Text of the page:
Review: 'Virtually Heroes' is a meta-mess of a video game comedy at Sundance Midnights

Some good ideas can't survive a tone-deaf execution

HitFix
C-
Readers
A+
<p>There is a lot of teabagging in 'Virtually Heroes.' Like really, a lot. Like however much you think, multiply that by two. And in that sense, 'Virtually Heroes' may be a completely accurate picture of online life in 2012.</p>

There is a lot of teabagging in 'Virtually Heroes.' Like really, a lot. Like however much you think, multiply that by two. And in that sense, 'Virtually Heroes' may be a completely accurate picture of online life in 2012.

Credit: Sundance Film Festival

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PARK CITY - Look, if I ran a film festival, I'd take every opportunity that arose to invite Roger Corman to attend, too.  He's Roger Corman.  That's awesome.

But when I think of the midnight movie selections at Sundance, I think of genuinely edgy or interesting or ambitious movies.  Every festival that does midnight movies does it differently.  Sundance's midnights are not the same as Toronto's midnights.  At all.  I expect a certain something from the midnights here, and I'm not sure I get what the programmers saw in "Virtually Heroes," a video game/action movie mash-up that features Mark Hamill in a supporting role and that has Corman's name on it to boot.

There's a big difference between making a movie that is about gaming and making a movie that is an adaptation of a game.  Matt Yamashita's screenplay does seem to have a real understanding of the mechanics of video games, the places where the artificial nature of the world of the game simply gives out.  It's not a bad script, but it does lay out its biggest jokes early and then it sort of hammers those points over and over.  If this had been a short, I think it might have been sort of great.  There are just enough good ideas here for about 20 minutes of run time, but in a 90 minute film.  Even then, I have some issues with the filmmaking itself.  While I think Yamashita's script demonstrates some first-hand experience with gaming, the direction by G.J. Echternkamp is tin-eared almost from start to finish.

I know.  Harsh words.  And I'm sorry.  I really wanted to like this, and I tried cutting it some slack just because I think it's fun that we're starting to see movies that have to deal with the fact that there's a whole chunk of humanity now that is addicted to this virtual reality software that we call "gaming" these days.  I think it's not just a fun development, but maybe even important.  After all, the point of cinema is to enable an artistic conversation about the human condition, isn't it?  If you believe that film is more than just tits and stuff blowing up, then it's not such a stretch to say that if a significant portion of society is enjoying something in common, then films about that thing seem like a natural part of the way pop culture works.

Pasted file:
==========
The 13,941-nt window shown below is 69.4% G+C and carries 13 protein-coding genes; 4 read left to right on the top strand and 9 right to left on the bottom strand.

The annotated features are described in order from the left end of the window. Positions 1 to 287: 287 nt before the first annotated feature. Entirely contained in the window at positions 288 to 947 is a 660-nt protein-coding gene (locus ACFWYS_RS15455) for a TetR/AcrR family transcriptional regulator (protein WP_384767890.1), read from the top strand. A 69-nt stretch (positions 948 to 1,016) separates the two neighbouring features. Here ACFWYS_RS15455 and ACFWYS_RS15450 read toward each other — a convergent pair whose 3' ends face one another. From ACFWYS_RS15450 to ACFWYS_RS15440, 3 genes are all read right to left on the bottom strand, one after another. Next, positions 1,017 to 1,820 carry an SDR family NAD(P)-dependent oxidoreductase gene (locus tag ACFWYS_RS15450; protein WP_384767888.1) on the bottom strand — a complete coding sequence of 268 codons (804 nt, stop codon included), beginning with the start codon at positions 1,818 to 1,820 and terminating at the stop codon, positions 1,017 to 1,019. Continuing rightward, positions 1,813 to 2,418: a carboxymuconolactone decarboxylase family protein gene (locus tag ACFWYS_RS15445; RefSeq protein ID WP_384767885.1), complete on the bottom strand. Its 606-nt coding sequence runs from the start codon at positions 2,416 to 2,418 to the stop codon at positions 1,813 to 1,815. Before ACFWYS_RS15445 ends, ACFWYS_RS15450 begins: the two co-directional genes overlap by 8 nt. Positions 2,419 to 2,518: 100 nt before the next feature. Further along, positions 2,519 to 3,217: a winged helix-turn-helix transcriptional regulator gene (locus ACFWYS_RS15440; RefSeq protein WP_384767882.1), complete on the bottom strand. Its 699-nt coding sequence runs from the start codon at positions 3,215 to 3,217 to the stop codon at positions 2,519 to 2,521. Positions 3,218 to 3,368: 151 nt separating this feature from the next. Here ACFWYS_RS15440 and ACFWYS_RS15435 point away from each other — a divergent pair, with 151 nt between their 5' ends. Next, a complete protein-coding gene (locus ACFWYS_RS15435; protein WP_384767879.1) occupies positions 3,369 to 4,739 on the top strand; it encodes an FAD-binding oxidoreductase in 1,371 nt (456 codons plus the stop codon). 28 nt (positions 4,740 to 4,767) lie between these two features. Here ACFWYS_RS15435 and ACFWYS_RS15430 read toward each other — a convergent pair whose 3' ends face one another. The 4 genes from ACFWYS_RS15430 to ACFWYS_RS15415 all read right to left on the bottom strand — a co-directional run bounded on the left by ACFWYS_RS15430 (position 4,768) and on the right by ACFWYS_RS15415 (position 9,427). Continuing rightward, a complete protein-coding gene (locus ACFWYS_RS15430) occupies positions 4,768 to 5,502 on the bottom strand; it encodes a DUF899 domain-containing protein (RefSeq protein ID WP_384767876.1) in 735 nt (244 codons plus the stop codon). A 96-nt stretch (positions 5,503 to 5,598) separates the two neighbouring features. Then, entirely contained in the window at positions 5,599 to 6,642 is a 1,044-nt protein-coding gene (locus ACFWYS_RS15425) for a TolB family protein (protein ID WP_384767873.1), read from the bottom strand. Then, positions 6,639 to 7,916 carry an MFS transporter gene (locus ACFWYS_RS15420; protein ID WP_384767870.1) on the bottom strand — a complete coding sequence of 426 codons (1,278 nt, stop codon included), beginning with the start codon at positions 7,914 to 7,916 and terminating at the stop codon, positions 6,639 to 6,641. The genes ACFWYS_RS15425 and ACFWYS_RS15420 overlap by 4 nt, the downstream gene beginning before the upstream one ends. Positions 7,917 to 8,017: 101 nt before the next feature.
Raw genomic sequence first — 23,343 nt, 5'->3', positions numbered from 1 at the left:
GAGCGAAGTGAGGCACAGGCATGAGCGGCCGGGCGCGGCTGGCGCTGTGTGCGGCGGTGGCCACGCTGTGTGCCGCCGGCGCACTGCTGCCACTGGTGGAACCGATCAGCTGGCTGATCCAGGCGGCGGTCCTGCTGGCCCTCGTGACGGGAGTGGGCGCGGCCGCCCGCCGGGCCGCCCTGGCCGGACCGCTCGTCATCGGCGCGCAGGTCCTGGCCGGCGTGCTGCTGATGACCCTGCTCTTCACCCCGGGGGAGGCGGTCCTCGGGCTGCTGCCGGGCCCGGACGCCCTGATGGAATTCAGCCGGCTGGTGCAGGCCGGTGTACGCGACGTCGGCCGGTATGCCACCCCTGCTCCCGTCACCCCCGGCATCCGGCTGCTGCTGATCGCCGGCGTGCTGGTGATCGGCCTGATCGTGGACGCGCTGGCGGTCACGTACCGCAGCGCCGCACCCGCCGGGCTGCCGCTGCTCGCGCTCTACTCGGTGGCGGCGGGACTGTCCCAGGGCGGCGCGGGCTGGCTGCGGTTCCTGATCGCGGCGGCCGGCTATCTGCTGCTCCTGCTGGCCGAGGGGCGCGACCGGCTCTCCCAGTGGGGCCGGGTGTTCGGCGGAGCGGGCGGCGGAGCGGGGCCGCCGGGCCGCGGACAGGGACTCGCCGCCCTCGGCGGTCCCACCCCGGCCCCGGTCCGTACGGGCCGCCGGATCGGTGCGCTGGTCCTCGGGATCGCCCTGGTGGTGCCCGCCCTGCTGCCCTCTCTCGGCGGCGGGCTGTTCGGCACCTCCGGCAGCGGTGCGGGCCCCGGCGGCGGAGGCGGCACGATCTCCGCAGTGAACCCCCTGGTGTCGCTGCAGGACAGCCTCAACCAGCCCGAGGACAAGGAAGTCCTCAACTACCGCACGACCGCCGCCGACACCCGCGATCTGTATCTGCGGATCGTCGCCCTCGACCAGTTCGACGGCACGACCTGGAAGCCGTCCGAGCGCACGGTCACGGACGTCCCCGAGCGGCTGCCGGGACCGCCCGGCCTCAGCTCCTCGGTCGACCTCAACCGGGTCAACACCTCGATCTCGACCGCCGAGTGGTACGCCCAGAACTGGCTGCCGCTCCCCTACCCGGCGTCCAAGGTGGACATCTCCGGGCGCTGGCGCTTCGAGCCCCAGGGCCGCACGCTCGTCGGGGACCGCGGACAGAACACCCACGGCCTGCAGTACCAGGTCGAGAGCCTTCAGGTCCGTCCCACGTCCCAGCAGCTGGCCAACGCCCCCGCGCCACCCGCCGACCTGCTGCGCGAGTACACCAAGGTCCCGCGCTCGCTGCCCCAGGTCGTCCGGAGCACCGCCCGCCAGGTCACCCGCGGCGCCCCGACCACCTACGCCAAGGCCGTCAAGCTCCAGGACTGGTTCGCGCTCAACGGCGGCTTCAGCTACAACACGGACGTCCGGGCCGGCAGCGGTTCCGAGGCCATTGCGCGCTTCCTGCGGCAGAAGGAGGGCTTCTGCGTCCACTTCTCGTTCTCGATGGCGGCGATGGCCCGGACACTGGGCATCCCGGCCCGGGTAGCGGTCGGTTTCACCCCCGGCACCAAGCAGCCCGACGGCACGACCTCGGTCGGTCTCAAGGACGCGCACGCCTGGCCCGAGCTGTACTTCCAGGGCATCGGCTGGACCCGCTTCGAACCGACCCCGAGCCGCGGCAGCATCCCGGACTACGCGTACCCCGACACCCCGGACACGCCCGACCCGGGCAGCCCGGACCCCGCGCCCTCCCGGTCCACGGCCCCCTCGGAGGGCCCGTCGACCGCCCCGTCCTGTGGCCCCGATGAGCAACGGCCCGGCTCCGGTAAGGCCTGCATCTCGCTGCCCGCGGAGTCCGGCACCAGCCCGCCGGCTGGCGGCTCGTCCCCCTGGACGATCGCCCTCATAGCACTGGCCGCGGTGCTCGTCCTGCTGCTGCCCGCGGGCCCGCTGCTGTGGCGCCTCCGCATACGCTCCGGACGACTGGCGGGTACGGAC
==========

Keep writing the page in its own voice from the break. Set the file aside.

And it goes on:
So far, there have been a lot of bad gaming films.  I think films adapted from games have been uniformly dreadful.  When the best things you can point at in a particular genre are "Silent Hill" and "Mortal Kombat," there is a problem.  And films about gamers?  Even worse.  There's a Fred Savage road movie and "Wargames" and… what?  "Hackers"?  It seems on some level that films and games work at such cross purposes that there is no logical intersect.  Maybe the people chasing that great gaming movie are chasing something that doesn't exist and that won't exist.

Basically, this tells the story of Books (Robert Baker) and Nova (Brent Chase), two American soldiers in Vietnam who begin the movie in media res, right smack dab in the midst of a massive killing spree.  They rampage for a while, trade wisecracks, Nova teabags a few dead bodies, and then they screw up.  They're both killed…